I was wondering what you thought the value that apocalyptic literature holds in today’s society and how it has been used in church history. Also, do you think that there are any dangers associated with engaging in these texts?
In my online study of the book of Revelation entitled: “Decoding the Apocalypse,” I devote a session to Apocalyptic Literature called “Apocalyptic What?” The following is that session that can be found at “Decoding the Apocalypse” Apocalypt What?
When I was a kid, I used to sit with my dad and listen to baseball games in the cool of his barbershop in the blistering heat of Florida summers. In our neck of the woods, we could only get Yankee games (that’s the NY Yankees for those of you that are not familiar with American baseball). I would sit, listen, and try to imagine what it was like to be in the park watching Mickey Mantle play.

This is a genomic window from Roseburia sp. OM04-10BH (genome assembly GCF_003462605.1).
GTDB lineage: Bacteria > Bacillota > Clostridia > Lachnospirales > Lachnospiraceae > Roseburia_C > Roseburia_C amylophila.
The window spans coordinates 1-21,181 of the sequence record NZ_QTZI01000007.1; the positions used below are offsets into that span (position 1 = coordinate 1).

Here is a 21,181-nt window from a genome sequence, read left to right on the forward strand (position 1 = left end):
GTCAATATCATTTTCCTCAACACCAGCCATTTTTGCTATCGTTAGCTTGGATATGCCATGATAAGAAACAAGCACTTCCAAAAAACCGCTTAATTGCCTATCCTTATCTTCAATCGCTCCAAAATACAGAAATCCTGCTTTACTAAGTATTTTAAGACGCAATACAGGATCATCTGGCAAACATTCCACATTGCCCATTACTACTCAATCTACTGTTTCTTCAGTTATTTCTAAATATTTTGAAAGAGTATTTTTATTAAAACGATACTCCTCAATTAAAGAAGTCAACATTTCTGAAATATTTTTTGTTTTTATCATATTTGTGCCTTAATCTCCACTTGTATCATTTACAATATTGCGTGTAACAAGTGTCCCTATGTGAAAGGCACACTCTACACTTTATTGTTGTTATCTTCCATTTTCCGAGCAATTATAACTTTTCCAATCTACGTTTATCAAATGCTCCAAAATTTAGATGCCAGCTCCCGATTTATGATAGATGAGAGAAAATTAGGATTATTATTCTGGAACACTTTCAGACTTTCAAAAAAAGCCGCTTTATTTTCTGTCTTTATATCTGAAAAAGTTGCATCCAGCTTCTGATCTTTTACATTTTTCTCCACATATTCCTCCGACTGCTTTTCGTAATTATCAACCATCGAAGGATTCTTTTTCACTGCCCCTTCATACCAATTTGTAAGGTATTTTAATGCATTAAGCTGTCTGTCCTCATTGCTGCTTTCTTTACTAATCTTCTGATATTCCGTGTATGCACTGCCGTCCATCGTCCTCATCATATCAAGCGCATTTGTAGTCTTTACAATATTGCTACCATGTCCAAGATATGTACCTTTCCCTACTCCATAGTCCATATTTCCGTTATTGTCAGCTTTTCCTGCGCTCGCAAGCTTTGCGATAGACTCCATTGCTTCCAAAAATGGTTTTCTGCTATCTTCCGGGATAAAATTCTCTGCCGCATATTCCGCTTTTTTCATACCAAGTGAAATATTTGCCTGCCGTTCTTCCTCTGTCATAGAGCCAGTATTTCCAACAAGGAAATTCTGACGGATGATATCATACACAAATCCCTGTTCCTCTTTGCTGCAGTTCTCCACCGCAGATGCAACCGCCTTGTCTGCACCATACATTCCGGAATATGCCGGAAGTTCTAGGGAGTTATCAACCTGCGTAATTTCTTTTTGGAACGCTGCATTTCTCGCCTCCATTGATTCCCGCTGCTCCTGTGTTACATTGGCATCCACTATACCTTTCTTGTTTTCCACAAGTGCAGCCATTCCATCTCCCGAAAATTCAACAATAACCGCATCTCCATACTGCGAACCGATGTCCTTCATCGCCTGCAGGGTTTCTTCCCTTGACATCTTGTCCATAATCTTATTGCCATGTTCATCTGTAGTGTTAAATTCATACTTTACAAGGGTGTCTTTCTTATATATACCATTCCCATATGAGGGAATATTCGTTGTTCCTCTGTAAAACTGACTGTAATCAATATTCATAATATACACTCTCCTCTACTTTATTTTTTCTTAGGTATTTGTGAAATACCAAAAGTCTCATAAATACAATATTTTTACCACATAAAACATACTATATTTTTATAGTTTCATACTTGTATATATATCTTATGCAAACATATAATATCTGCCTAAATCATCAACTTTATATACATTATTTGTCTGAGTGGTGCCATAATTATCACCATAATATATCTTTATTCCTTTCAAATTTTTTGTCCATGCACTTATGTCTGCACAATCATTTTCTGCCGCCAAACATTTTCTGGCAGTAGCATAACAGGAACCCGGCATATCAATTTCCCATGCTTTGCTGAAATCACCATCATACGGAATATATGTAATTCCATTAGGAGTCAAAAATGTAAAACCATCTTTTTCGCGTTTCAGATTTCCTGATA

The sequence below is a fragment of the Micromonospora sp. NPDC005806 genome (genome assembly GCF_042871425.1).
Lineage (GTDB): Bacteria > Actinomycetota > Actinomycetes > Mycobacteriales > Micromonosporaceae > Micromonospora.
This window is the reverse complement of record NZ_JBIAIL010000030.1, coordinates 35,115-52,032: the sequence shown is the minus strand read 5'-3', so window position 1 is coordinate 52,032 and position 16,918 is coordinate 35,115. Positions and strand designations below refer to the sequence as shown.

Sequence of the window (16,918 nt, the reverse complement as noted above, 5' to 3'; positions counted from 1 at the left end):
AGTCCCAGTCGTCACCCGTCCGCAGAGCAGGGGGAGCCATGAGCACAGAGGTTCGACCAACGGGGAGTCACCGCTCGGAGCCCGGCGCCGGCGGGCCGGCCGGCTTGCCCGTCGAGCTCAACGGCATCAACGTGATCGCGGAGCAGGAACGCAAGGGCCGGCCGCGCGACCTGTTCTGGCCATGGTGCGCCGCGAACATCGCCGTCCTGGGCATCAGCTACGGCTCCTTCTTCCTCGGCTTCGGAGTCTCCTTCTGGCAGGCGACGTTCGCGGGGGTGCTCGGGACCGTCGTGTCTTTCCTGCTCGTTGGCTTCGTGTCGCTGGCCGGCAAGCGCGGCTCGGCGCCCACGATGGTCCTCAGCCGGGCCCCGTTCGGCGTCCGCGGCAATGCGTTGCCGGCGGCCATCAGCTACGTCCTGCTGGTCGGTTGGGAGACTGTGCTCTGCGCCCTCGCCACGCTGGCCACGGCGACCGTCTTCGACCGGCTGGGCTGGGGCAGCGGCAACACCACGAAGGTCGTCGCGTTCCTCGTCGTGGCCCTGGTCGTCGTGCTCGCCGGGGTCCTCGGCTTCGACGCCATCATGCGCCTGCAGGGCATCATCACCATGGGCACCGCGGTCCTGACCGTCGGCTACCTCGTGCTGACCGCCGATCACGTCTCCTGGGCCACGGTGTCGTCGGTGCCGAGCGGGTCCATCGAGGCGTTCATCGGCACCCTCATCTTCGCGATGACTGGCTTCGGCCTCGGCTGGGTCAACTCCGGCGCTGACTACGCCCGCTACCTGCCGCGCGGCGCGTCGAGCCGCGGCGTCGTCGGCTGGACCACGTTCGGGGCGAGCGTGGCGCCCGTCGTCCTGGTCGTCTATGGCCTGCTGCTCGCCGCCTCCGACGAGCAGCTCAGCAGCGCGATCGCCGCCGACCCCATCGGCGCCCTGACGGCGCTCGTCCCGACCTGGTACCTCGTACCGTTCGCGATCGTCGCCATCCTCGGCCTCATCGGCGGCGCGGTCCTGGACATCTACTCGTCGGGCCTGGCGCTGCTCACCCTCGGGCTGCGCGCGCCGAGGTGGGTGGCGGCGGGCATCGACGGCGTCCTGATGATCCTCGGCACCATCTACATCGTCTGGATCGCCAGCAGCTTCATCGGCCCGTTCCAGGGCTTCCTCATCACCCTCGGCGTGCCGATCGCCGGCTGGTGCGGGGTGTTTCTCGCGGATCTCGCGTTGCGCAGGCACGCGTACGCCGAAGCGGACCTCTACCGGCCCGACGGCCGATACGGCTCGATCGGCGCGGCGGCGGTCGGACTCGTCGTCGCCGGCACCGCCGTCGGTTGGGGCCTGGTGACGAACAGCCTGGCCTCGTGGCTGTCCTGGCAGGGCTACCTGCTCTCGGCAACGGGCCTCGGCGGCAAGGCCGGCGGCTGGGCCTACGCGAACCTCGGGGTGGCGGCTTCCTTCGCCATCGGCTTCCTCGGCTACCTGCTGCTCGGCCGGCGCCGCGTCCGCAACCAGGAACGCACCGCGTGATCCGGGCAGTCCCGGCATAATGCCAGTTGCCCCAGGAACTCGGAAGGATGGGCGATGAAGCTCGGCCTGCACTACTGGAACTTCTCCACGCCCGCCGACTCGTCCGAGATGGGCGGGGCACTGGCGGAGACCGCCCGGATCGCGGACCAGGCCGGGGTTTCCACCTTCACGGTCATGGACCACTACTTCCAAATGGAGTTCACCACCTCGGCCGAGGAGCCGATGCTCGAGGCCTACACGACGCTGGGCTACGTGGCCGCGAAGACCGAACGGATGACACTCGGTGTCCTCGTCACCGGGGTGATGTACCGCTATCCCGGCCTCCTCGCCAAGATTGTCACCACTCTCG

Often, I would hear the announcer say that the batter was looking to the third base coach for a sign. I had no idea what that meant because I had never seen a live baseball game, even a high school game, at that point in my life.
Some years later after my folks bought the first TV in the little Southern community that I lived in and we finally were able to receive something besides “snow” and an occasion signal, I saw my first major league game.
Then, I understood what signs were, but did not understand what they meant. Baseball signs go all the way back to the late 1800s when a deaf player named Dummy Hoy, certainly not a politically correct way of referring to someone today, requested the third base coach to raise his left hand to indicate a ball and his right hand to indicate a strike. As a deaf player, the pitchers were quick pitch-ing him while he was asking the umpire if the previous pitch was a ball or a strike. So “signs” in baseball were born. They developed into some pretty sophisticated stuff over the years. The purpose: to keep the other team from knowing what is going on as the next possible play.